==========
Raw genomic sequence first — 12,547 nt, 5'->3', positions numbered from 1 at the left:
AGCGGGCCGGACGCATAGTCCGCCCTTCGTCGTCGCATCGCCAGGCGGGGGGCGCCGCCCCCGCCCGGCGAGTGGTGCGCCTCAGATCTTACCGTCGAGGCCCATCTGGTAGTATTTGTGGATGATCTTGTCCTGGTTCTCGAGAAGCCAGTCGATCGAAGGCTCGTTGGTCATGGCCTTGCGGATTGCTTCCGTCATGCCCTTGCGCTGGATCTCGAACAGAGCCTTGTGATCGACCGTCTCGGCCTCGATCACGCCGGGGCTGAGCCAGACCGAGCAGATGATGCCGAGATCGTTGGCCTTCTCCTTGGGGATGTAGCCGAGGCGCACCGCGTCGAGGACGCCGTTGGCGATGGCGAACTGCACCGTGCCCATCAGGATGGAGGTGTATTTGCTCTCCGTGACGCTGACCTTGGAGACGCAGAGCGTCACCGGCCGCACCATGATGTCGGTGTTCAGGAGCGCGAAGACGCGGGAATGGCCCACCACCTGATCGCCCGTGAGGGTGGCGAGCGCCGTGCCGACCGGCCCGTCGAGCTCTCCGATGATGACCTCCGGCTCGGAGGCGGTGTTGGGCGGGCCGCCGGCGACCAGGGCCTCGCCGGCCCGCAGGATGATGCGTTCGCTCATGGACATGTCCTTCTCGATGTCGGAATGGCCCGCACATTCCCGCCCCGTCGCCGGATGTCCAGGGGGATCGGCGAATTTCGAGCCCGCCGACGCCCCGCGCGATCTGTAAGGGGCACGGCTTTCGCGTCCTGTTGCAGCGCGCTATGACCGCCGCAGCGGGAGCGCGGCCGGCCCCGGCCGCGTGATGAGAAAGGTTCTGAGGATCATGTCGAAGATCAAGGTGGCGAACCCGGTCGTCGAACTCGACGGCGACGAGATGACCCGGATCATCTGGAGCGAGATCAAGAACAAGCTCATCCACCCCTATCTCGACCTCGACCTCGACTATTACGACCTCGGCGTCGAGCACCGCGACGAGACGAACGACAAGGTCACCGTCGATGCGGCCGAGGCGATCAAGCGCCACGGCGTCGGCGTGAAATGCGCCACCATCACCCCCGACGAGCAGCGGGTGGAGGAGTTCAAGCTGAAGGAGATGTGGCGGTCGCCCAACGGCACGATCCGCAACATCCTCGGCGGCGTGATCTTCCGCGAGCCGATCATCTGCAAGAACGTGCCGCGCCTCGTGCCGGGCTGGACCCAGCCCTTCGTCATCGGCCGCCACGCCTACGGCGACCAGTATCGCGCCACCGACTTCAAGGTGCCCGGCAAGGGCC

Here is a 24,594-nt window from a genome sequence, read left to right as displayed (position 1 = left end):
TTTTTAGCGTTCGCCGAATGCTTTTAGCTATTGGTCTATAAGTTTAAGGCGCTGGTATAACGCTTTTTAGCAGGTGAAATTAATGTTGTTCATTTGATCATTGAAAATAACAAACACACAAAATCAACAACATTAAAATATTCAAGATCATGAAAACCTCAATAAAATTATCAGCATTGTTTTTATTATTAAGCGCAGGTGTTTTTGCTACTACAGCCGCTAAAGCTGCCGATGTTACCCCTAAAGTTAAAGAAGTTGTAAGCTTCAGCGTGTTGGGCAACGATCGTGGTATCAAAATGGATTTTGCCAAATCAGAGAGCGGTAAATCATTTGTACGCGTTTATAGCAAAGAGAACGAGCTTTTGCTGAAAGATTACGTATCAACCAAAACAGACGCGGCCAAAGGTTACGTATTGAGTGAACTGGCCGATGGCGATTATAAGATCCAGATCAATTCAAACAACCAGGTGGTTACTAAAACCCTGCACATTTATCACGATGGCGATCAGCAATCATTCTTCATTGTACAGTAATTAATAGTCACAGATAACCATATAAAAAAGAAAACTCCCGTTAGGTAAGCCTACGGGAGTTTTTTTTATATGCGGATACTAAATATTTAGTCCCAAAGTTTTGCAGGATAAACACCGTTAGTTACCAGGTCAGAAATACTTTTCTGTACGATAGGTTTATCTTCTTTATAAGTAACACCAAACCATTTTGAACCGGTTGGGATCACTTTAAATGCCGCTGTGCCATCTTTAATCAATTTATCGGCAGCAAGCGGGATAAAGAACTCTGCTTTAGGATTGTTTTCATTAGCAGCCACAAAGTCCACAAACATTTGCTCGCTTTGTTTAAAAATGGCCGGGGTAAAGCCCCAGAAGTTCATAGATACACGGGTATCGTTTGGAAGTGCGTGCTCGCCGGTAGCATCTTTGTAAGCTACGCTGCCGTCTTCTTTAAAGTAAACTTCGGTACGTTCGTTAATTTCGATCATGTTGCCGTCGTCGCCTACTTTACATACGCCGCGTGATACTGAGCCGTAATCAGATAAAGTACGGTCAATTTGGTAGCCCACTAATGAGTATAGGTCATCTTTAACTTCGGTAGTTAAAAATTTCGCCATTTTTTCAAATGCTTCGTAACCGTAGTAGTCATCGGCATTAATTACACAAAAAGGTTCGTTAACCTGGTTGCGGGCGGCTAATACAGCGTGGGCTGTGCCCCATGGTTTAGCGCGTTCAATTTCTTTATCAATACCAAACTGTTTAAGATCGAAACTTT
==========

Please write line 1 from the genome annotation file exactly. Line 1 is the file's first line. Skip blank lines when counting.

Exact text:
Raw genomic sequence first — 12,547 nt, 5'->3', positions numbered from 1 at the left: